Chris Patey for MyDomaine
Everyone has a renovation horror story. And after finally finishing my own apartment overhaul earlier this year, I totally understand how common it can be. Contractors woo you during the walkthroughs only to do a substandard job during the gig; deadlines are missed; building issues arise out of thin air; budgets are blown; and crews disappear for days. My apartment renovation took about a year and a quarter to complete, with a good five months of inactivity while we were between two sets of contractors. While I was in the thick of it, I thought our trials and tribulations would never end, but now that the job is finally complete and I get to walk through an apartment every day that I truly love, I know it was one of the best learning—and rewarding—opportunities I’ve ever had. Would I have done it differently if I could? Of course (there were a lot of rookie mistakes). So, to be the good Samaritan and help you avoid some of them, here are the top five things I wish I knew before starting a home renovation.
What I didn’t know about selecting a contractor is that my husband and I were handpicking an incredibly intimate relationship; we were not only inviting this contractor into our home, but we had to commit to working together for the next year (and then some). The commitment isn’t just about signing a legally binding contract either. It’s seriously emotional. I spoke with my contractor nearly every single day, checking in on timelines, troubleshooting materials, and negotiating scope changes. If I knew from the beginning that I would have been speaking to this person daily (or at least thinking about speaking to him) for a good year of my life, I would have been a lot more thorough in researching into his company and firm, getting multiple references from past clients, and touring projects in person.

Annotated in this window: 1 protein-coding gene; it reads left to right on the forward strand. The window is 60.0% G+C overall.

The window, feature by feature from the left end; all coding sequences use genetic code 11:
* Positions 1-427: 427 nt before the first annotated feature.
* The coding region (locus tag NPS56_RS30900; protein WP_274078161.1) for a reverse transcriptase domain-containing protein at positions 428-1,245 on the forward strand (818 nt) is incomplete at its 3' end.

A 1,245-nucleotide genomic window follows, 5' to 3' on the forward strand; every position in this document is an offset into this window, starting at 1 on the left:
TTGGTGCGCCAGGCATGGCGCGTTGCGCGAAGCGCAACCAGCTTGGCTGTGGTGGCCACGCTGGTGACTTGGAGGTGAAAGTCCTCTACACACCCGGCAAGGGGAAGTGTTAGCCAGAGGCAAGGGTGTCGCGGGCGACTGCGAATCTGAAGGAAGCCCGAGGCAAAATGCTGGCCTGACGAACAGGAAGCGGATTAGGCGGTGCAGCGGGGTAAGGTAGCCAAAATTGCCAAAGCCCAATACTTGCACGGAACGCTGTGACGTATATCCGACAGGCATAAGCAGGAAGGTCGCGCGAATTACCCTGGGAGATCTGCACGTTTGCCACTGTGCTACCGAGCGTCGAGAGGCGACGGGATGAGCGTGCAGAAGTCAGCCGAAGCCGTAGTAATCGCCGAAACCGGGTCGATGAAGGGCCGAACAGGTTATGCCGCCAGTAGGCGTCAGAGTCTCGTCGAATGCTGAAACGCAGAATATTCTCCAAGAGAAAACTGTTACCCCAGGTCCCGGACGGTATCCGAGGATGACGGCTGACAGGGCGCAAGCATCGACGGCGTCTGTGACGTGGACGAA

Because my husband and I did not exercise this type of due diligence from the get-go, our relationship with our contractor went south very quickly after we realized his team’s skill-set and his own knowledge and understanding of our design choices didn’t match up to what we were expecting (there’s always a trade-off when you go with the lowest bid that comes in). We ultimately hired a second contractor to finish the job, but more on that in a second.
If you hire an architect to draft up plans, set a budget with a contractor, and scope out the costs of all the materials, you’d assume that’s the final total for the renovation, right? Wrong. There are last-minute appliance swaps and unforeseen electrical issues that couldn’t have been itemized, along with paying for a weekend trip here and there when you just need to get out of the dusty apartment. Knowing your spending limits but still being able to be nimble ultimately worked in our favor. We hired an architect friend who could draft up the plans but not act as an on-site GM, looked for the most basic materials like industrial Daltile instead of choosing custom finishes, and opted to stay in our apartment (for the most part) during the renovation, which is definitely not for everyone. But by saving extra money on some expenses, we were able to spend more when we needed to and ultimately put the money back into the house rather than losing it forever.